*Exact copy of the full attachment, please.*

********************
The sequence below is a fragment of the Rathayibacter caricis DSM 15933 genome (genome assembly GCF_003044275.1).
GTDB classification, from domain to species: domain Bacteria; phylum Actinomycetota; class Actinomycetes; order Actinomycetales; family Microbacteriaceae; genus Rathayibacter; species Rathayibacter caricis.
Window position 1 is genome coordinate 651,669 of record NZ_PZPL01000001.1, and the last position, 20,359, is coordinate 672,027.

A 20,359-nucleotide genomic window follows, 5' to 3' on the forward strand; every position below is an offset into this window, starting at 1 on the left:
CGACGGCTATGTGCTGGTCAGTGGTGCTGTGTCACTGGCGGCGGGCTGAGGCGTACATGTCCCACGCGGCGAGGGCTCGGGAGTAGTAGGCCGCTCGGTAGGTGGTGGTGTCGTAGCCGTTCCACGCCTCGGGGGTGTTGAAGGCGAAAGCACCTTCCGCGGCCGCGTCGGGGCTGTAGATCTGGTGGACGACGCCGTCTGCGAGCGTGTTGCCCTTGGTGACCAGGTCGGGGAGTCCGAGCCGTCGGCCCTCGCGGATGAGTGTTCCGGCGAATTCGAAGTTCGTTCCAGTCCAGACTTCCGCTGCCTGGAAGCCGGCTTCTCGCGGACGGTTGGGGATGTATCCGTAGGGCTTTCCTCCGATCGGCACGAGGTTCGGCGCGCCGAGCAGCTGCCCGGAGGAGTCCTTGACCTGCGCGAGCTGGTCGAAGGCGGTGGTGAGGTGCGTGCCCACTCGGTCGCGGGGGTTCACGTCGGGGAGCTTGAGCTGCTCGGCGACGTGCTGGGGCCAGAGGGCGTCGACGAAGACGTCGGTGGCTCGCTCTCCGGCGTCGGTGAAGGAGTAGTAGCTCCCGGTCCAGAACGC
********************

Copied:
The sequence below is a fragment of the Rathayibacter caricis DSM 15933 genome (genome assembly GCF_003044275.1).
GTDB classification, from domain to species: domain Bacteria; phylum Actinomycetota; class Actinomycetes; order Actinomycetales; family Microbacteriaceae; genus Rathayibacter; species Rathayibacter caricis.
Window position 1 is genome coordinate 651,669 of record NZ_PZPL01000001.1, and the last position, 20,359, is coordinate 672,027.

A 20,359-nucleotide genomic window follows, 5' to 3' on the forward strand; every position below is an offset into this window, starting at 1 on the left:
CGACGGCTATGTGCTGGTCAGTGGTGCTGTGTCACTGGCGGCGGGCTGAGGCGTACATGTCCCACGCGGCGAGGGCTCGGGAGTAGTAGGCCGCTCGGTAGGTGGTGGTGTCGTAGCCGTTCCACGCCTCGGGGGTGTTGAAGGCGAAAGCACCTTCCGCGGCCGCGTCGGGGCTGTAGATCTGGTGGACGACGCCGTCTGCGAGCGTGTTGCCCTTGGTGACCAGGTCGGGGAGTCCGAGCCGTCGGCCCTCGCGGATGAGTGTTCCGGCGAATTCGAAGTTCGTTCCAGTCCAGACTTCCGCTGCCTGGAAGCCGGCTTCTCGCGGACGGTTGGGGATGTATCCGTAGGGCTTTCCTCCGATCGGCACGAGGTTCGGCGCGCCGAGCAGCTGCCCGGAGGAGTCCTTGACCTGCGCGAGCTGGTCGAAGGCGGTGGTGAGGTGCGTGCCCACTCGGTCGCGGGGGTTCACGTCGGGGAGCTTGAGCTGCTCGGCGACGTGCTGGGGCCAGAGGGCGTCGACGAAGACGTCGGTGGCTCGCTCTCCGGCGTCGGTGAAGGAGTAGTAGCTCCCGGTCCAGAACGC